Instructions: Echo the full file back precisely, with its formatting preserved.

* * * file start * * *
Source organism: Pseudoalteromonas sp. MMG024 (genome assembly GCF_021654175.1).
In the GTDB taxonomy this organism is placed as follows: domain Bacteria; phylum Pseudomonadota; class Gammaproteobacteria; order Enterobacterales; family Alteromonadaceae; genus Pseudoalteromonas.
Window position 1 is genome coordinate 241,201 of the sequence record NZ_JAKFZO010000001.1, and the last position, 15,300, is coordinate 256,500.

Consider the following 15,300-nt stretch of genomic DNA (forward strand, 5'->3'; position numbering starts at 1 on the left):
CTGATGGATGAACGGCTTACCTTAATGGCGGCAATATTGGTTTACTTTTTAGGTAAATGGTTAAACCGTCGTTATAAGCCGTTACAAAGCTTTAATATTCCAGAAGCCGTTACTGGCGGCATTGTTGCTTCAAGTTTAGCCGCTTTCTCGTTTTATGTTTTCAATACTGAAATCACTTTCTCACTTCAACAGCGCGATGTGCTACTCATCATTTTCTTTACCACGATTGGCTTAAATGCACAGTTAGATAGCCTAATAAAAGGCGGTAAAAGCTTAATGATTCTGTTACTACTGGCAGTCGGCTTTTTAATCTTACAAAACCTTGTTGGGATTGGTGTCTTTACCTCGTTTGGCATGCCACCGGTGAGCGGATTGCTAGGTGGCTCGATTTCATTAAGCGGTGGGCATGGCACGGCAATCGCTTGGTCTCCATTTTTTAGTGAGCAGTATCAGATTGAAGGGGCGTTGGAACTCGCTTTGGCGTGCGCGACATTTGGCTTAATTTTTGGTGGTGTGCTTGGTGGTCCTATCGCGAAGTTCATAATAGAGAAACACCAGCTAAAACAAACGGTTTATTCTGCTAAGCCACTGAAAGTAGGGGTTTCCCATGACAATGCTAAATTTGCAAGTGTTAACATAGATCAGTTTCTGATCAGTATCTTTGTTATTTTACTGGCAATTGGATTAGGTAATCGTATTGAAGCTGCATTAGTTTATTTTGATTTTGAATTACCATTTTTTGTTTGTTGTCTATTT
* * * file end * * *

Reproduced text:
Source organism: Pseudoalteromonas sp. MMG024 (genome assembly GCF_021654175.1).
In the GTDB taxonomy this organism is placed as follows: domain Bacteria; phylum Pseudomonadota; class Gammaproteobacteria; order Enterobacterales; family Alteromonadaceae; genus Pseudoalteromonas.
Window position 1 is genome coordinate 241,201 of the sequence record NZ_JAKFZO010000001.1, and the last position, 15,300, is coordinate 256,500.

Consider the following 15,300-nt stretch of genomic DNA (forward strand, 5'->3'; position numbering starts at 1 on the left):
CTGATGGATGAACGGCTTACCTTAATGGCGGCAATATTGGTTTACTTTTTAGGTAAATGGTTAAACCGTCGTTATAAGCCGTTACAAAGCTTTAATATTCCAGAAGCCGTTACTGGCGGCATTGTTGCTTCAAGTTTAGCCGCTTTCTCGTTTTATGTTTTCAATACTGAAATCACTTTCTCACTTCAACAGCGCGATGTGCTACTCATCATTTTCTTTACCACGATTGGCTTAAATGCACAGTTAGATAGCCTAATAAAAGGCGGTAAAAGCTTAATGATTCTGTTACTACTGGCAGTCGGCTTTTTAATCTTACAAAACCTTGTTGGGATTGGTGTCTTTACCTCGTTTGGCATGCCACCGGTGAGCGGATTGCTAGGTGGCTCGATTTCATTAAGCGGTGGGCATGGCACGGCAATCGCTTGGTCTCCATTTTTTAGTGAGCAGTATCAGATTGAAGGGGCGTTGGAACTCGCTTTGGCGTGCGCGACATTTGGCTTAATTTTTGGTGGTGTGCTTGGTGGTCCTATCGCGAAGTTCATAATAGAGAAACACCAGCTAAAACAAACGGTTTATTCTGCTAAGCCACTGAAAGTAGGGGTTTCCCATGACAATGCTAAATTTGCAAGTGTTAACATAGATCAGTTTCTGATCAGTATCTTTGTTATTTTACTGGCAATTGGATTAGGTAATCGTATTGAAGCTGCATTAGTTTATTTTGATTTTGAATTACCATTTTTTGTTTGTTGTCTATTT